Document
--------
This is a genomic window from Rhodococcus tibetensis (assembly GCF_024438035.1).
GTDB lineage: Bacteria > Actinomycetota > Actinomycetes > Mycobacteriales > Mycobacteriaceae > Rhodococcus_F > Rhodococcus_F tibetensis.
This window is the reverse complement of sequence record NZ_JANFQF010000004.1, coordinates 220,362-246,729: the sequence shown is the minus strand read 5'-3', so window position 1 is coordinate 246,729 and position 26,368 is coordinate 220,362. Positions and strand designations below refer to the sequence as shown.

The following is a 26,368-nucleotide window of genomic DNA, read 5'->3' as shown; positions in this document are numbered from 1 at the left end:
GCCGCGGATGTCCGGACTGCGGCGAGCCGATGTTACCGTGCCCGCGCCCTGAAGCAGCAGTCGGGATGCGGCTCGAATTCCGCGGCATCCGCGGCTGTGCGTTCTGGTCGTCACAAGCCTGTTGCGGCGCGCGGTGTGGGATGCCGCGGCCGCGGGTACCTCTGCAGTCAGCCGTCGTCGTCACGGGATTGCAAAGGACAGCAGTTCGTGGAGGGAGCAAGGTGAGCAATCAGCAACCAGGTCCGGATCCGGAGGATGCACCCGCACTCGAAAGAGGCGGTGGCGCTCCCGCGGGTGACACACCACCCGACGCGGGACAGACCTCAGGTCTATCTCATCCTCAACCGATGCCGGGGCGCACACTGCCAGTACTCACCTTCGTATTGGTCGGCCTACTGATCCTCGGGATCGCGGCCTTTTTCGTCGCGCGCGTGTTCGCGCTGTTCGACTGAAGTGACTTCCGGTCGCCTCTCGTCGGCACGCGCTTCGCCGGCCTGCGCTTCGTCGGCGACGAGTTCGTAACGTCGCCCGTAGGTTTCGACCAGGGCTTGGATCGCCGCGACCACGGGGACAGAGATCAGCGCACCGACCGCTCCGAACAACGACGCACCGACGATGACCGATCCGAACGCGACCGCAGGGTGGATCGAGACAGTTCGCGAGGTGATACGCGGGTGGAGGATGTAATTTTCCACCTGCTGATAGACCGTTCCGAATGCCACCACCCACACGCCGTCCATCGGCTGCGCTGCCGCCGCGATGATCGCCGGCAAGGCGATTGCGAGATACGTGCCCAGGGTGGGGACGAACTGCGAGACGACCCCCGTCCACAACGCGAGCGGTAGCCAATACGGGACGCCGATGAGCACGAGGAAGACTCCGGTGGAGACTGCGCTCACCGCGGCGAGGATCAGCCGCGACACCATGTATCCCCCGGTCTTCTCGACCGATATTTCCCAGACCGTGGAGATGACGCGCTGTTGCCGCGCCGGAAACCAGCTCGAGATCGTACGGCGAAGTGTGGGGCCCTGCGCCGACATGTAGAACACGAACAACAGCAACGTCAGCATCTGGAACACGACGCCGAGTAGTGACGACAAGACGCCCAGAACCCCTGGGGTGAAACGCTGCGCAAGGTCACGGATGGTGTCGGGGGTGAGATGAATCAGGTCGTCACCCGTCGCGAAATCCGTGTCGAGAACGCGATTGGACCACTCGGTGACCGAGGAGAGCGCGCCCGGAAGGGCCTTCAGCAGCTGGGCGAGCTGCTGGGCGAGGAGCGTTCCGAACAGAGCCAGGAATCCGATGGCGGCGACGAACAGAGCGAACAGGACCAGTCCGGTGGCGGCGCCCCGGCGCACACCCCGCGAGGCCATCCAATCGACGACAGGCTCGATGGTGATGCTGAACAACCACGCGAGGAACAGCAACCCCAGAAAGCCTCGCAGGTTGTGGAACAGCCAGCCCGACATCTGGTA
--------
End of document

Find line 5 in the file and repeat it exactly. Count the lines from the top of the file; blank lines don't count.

GCCGCGGATGTCCGGACTGCGGCGAGCCGATGTTACCGTGCCCGCGCCCTGAAGCAGCAGTCGGGATGCGGCTCGAATTCCGCGGCATCCGCGGCTGTGCGTTCTGGTCGTCACAAGCCTGTTGCGGCGCGCGGTGTGGGATGCCGCGGCCGCGGGTACCTCTGCAGTCAGCCGTCGTCGTCACGGGATTGCAAAGGACAGCAGTTCGTGGAGGGAGCAAGGTGAGCAATCAGCAACCAGGTCCGGATCCGGAGGATGCACCCGCACTCGAAAGAGGCGGTGGCGCTCCCGCGGGTGACACACCACCCGACGCGGGACAGACCTCAGGTCTATCTCATCCTCAACCGATGCCGGGGCGCACACTGCCAGTACTCACCTTCGTATTGGTCGGCCTACTGATCCTCGGGATCGCGGCCTTTTTCGTCGCGCGCGTGTTCGCGCTGTTCGACTGAAGTGACTTCCGGTCGCCTCTCGTCGGCACGCGCTTCGCCGGCCTGCGCTTCGTCGGCGACGAGTTCGTAACGTCGCCCGTAGGTTTCGACCAGGGCTTGGATCGCCGCGACCACGGGGACAGAGATCAGCGCACCGACCGCTCCGAACAACGACGCACCGACGATGACCGATCCGAACGCGACCGCAGGGTGGATCGAGACAGTTCGCGAGGTGATACGCGGGTGGAGGATGTAATTTTCCACCTGCTGATAGACCGTTCCGAATGCCACCACCCACACGCCGTCCATCGGCTGCGCTGCCGCCGCGATGATCGCCGGCAAGGCGATTGCGAGATACGTGCCCAGGGTGGGGACGAACTGCGAGACGACCCCCGTCCACAACGCGAGCGGTAGCCAATACGGGACGCCGATGAGCACGAGGAAGACTCCGGTGGAGACTGCGCTCACCGCGGCGAGGATCAGCCGCGACACCATGTATCCCCCGGTCTTCTCGACCGATATTTCCCAGACCGTGGAGATGACGCGCTGTTGCCGCGCCGGAAACCAGCTCGAGATCGTACGGCGAAGTGTGGGGCCCTGCGCCGACATGTAGAACACGAACAACAGCAACGTCAGCATCTGGAACACGACGCCGAGTAGTGACGACAAGACGCCCAGAACCCCTGGGGTGAAACGCTGCGCAAGGTCACGGATGGTGTCGGGGGTGAGATGAATCAGGTCGTCACCCGTCGCGAAATCCGTGTCGAGAACGCGATTGGACCACTCGGTGACCGAGGAGAGCGCGCCCGGAAGGGCCTTCAGCAGCTGGGCGAGCTGCTGGGCGAGGAGCGTTCCGAACAGAGCCAGGAATCCGATGGCGGCGACGAACAGAGCGAACAGGACCAGTCCGGTGGCGGCGCCCCGGCGCACACCCCGCGAGGCCATCCAATCGACGACAGGCTCGATGGTGATGCTGAACAACCACGCGAGGAACAGCAACCCCAGAAAGCCTCGCAGGTTGTGGAACAGCCAGCCCGACATCTGGTA